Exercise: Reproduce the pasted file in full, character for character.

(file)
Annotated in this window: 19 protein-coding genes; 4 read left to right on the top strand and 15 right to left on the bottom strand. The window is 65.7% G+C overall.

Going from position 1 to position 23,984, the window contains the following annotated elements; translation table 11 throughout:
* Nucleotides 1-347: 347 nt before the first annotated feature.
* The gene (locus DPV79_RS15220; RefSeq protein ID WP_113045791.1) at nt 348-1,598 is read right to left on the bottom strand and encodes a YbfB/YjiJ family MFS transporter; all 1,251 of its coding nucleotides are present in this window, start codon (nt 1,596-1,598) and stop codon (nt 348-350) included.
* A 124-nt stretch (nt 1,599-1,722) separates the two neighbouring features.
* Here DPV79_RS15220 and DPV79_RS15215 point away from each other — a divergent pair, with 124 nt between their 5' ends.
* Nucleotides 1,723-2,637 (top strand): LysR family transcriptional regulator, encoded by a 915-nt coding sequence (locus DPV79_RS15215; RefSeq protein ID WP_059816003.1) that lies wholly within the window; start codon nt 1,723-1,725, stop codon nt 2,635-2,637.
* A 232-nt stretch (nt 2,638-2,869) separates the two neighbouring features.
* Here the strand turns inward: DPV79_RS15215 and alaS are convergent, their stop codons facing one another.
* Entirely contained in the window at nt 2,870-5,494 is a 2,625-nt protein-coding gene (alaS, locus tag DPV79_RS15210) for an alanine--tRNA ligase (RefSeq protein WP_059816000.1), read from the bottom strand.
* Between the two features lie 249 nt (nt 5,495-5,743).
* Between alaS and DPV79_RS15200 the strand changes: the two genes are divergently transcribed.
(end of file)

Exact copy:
Annotated in this window: 19 protein-coding genes; 4 read left to right on the top strand and 15 right to left on the bottom strand. The window is 65.7% G+C overall.

Going from position 1 to position 23,984, the window contains the following annotated elements; translation table 11 throughout:
* Nucleotides 1-347: 347 nt before the first annotated feature.
* The gene (locus DPV79_RS15220; RefSeq protein ID WP_113045791.1) at nt 348-1,598 is read right to left on the bottom strand and encodes a YbfB/YjiJ family MFS transporter; all 1,251 of its coding nucleotides are present in this window, start codon (nt 1,596-1,598) and stop codon (nt 348-350) included.
* A 124-nt stretch (nt 1,599-1,722) separates the two neighbouring features.
* Here DPV79_RS15220 and DPV79_RS15215 point away from each other — a divergent pair, with 124 nt between their 5' ends.
* Nucleotides 1,723-2,637 (top strand): LysR family transcriptional regulator, encoded by a 915-nt coding sequence (locus DPV79_RS15215; RefSeq protein ID WP_059816003.1) that lies wholly within the window; start codon nt 1,723-1,725, stop codon nt 2,635-2,637.
* A 232-nt stretch (nt 2,638-2,869) separates the two neighbouring features.
* Here the strand turns inward: DPV79_RS15215 and alaS are convergent, their stop codons facing one another.
* Entirely contained in the window at nt 2,870-5,494 is a 2,625-nt protein-coding gene (alaS, locus tag DPV79_RS15210) for an alanine--tRNA ligase (RefSeq protein WP_059816000.1), read from the bottom strand.
* Between the two features lie 249 nt (nt 5,495-5,743).
* Between alaS and DPV79_RS15200 the strand changes: the two genes are divergently transcribed.